It retained the number-one position in its second weekend, grossing $20.7 million, ahead of the debuts of One Hundred and One Dalmatians ($10.3 million) and Boyz n the Hood ($10 million),[120] and in its third weekend with $14.9 million, ahead of Bill & Ted's Bogus Journey ($10.2 million) and One Hundred and One Dalmatians ($7.8 million).[121] Terminator 2: Judgment Day fell to number two in its fifth weekend, grossing $8.6 million against the debut of the comedy Hot Shots! ($10.8 million).[116][122] It remained in the top-five highest-grossing films for twelve consecutive weeks and the top-ten highest-grossing films for fifteen weeks. In total, Terminator 2: Judgment Day spent about twenty-six weeks in theaters in a total of 2,495 cinemas, and grossed $204.8 million, making it the highest-grossing film of the year, ahead of Robin Hood: Prince of Thieves ($165 million), Beauty and the Beast ($145 million), and The Silence of the Lambs ($130 million).[p] This also made it the thirteenth-highest-grossing film of its time, behind Back to the Future (1985), and the highest-grossing R-rated film.[4][127] The Los Angeles Times estimated after the theater and distributor cuts, the box-office returns to Carolco would be well over twenty percent of the film's cost.[128]

Outside the U.S. and Canada, Terminator 2: Judgment Day set numerous box office records. In the United Kingdom it had a record three-day opening weekend of $4.4 million (and a one-week record of $7.8 million) and went on to gross at least $30 million.[127][129][130] In France it grossed a record $9.5 million in its opening week (the biggest opening since Rocky IV) and $16 million in two weeks.[127][131] In Germany it grossed a record $8 million in five days[127] and also had a record Australian opening weekend of $1.9 million.[132][133][134] In Thailand it was the highest-grossing western-hemisphere film ever with a gross of $1.2 million.[130] The film also performed well in Brazil and grossed at least $51 million in Japan.[127] Internationally, the film grossed about $312.1 million, making it the first film to gross over $300 million outside of the U.S. and Canada.[135][136] Terminator 2: Judgment Day is estimated to have grossed a worldwide total of $519–$520.9 million,[q][r] making it the year's highest-grossing film, and the third-highest-grossing film ever, behind 1977's Star Wars ($530 million) and 1982's E.T. the Extra-Terrestrial ($619 million).[136][138]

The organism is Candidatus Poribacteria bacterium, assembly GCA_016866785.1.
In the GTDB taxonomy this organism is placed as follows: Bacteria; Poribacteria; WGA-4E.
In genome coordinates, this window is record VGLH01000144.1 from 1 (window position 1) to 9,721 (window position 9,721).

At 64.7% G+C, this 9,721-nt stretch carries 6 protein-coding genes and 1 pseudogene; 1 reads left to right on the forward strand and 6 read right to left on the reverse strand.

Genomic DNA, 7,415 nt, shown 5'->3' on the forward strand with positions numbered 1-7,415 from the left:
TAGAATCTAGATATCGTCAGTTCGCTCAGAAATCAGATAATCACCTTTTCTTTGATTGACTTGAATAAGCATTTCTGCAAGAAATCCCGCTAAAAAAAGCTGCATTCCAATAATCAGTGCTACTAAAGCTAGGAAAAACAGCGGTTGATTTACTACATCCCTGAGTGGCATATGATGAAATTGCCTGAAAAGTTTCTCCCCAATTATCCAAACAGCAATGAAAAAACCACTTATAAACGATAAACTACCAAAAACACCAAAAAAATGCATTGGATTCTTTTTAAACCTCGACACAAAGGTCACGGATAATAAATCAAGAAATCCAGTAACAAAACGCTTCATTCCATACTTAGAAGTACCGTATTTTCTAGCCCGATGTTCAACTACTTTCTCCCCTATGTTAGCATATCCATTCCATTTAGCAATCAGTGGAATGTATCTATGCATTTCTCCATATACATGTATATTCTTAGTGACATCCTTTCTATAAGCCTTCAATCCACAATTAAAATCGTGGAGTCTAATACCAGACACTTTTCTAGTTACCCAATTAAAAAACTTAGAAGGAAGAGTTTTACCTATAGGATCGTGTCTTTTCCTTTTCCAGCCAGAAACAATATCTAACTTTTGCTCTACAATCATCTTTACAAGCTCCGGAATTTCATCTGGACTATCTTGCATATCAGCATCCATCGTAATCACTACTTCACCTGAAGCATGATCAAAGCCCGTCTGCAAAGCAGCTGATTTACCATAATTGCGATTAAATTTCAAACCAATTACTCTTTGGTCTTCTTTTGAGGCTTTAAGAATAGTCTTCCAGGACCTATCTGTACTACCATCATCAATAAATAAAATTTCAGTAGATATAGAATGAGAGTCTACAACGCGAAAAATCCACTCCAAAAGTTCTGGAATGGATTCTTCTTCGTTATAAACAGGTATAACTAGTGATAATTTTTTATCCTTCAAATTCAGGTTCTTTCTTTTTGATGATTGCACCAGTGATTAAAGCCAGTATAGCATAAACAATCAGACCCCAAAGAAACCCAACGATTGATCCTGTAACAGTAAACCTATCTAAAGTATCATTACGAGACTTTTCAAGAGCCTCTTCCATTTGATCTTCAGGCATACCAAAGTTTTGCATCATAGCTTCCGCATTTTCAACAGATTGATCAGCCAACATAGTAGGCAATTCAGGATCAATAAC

Reception[edit]

Critical response[edit]

Terminator 2: Judgment Day was released to general acclaim.[s] Many reviews focused on the state-of-the-art physical, special, and make-up effects, which were roundly praised as "revolutionary" and "spectacular", particularly those calling the T-1000 a "technological wonder".[t] Several publications wrote that Cameron's ability to realize cinematic action blockbusters was unmatched. Janet Maslin said that at his best, despite occasional lapses into melodrama, Cameron's work is akin to that of director Stanley Kubrick.[u] Both Maslin and The Austin Chronicle commented on the kindness and compassion in the film. The Austin Chronicle contrasted it to the lack of a moral message in The Terminator and Travers described it as a "visionary parable" but they, alongside others, criticized Terminator 2's "muddled" message about protecting the value of human life and peace by using extreme violence to prevent the use of nuclear weapons, war, and technological reliance.[v]

Reviewers generally agreed the narrative early in the film is stronger than the one near the end. Owen Gleiberman said the first hour has a genuine "emotional pull" and according to Roger Ebert, the initial concept of a boy finding a father figure in a Terminator that is learning to be human is "intriguing", but Gleiberman said the narrative weakens once Hamilton's character joins the group. Travers and Corliss wrote it stumbles after hours of relentless action and a "conventional climax". Despite this observation, Gleiberman praised the final battle between the T-1000 and the protagonists.[w] Empire's review and Terrence Rafferty found the film's narrative less satisfying and idea-driven than that of The Terminator. Gleiberman said despite it being an effective and witty thriller, Terminator 2: Judgment Day comes across as an expensive B movie when compared with "visionary spectacles" such as the Mad Max series and RoboCop (1987). Kenneth Turan said Terminator 2's action scenes succeed without the extreme gore and violence of RoboCop.[x]